Luling gift basket business gaining national following
The Basketry owner Kristi Brocato (right) helps customer Toni Payne, of Toni and Co. Hair Salon, find the right piece of Pandora’s Box jewelry.
However, thanks to a lot of hard work and dedication, Brocato's dreams were able to become a reality when she built up her own company, The Basketry, into one of the leading gift basket stores in the New Orleans area. While that alone is a significant feat, the fact that it only took her 12 years to attain that dream may be the most surprising thing of all.
"There were florists in town but there was not an alternative to flowers. I thought we needed something that could make people smile that would last longer than flowers," Brocato said. "That's how The Basketry initially came to be."
Though Brocato founded the company in 1995, right out of college, she was actually still in college when she first learned the ins-and-outs of the gift basket industry.
"The lady who owned the gift basket company I worked at had a baby so she left me in charge," Brocato said. "I knew it was my passion to be creative and make people happy. I knew that's what I wanted to do. It may sound silly, but when you find that thing, you just know."
Brocato was right to trust her instincts. After graduation, she opened up her own catalogue based gift basket company from her home. She then moved into a store on River Road before settling in Luling on 50 Wade Street. Now, her company is the main supplier of corporate gift baskets to such businesses as Cox Communications, Harrah's Casino and the Louisiana Credit Union League. Not to mention a delivery list that includes Popes, Saints, directors, rock stars, and politicians.
"Every year we just keep growing," Brocato said. "We keep adding lines and our customer base keeps growing."
Though The Basketry has a little bit of everything, Brocato said that some of her store's biggest sellers are wine and gourmet food baskets along with relaxation baskets. That the relaxation baskets would be top sellers is a given since it seems that women would be the primary recipients. However, Brocato says her company sells its fair share of baskets to the opposite sex as well.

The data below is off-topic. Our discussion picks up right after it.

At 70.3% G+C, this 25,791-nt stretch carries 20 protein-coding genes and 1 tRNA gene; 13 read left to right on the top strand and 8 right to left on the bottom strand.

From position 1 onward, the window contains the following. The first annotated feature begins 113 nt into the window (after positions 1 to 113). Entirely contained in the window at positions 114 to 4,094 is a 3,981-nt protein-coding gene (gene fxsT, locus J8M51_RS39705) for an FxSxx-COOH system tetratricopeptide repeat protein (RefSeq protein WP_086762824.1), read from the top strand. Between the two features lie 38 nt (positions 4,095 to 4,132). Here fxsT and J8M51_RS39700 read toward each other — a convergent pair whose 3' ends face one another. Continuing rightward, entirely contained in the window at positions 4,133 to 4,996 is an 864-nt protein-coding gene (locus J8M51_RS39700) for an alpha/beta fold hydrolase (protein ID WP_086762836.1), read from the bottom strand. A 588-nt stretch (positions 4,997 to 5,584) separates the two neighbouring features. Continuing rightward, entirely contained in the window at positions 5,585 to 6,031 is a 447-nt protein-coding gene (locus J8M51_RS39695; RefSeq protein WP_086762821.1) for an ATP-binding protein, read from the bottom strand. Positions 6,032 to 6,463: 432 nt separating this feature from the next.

"They are probably about equal because we do a lot of baskets for men," she said. "The gourmet foods, wine and beer are really good because guys like to eat and drink."
The Basketry relies on a strong customer base that resides inside the parish. However, Brocato recently began using the internet to help her company grow. While her web site officially made an appearance five years ago, Brocato says her company has really started to see results over the past three years. Now, internet sales account for close to 30 percent of her business. However, the bread and butter of Brocato's operation has remained parish residents.
"People still want that personal service and they still want to talk to somebody," she said. "That makes us different because we offer that personal service. We are there for the customer and honestly, I prefer it better than the Internet."
Brocato may enjoy providing that personal service, but the Internet still has its fair share of perks. The Basketry's customers can use the web site as a catalogue to go and see exactly what they want and make the changes they need to make their gift a successful one.
"Locally, they come in or call us, but they do use the web site," Brocato said. "I just had a customer who ordered for boss's day and went online to find the gift she liked. She changed it a little bit and then called me to order."
The web site also allows The Basketry to gain a national, and even an international following, since the company has had its baskets sent to places as far away as Iraq. And while Brocato enjoys making her merchandise available to that international audience, she knows that she couldn't get by without the support of parish residents.
"We need the support from the people in our parish," Brocato said. "Growing on the Internet and getting customers outside of the parish has helped grow my business, but if it wasn't for the people walking in and calling everyday, then we wouldn't be able to stay open. I am appreciative to all of our customers."
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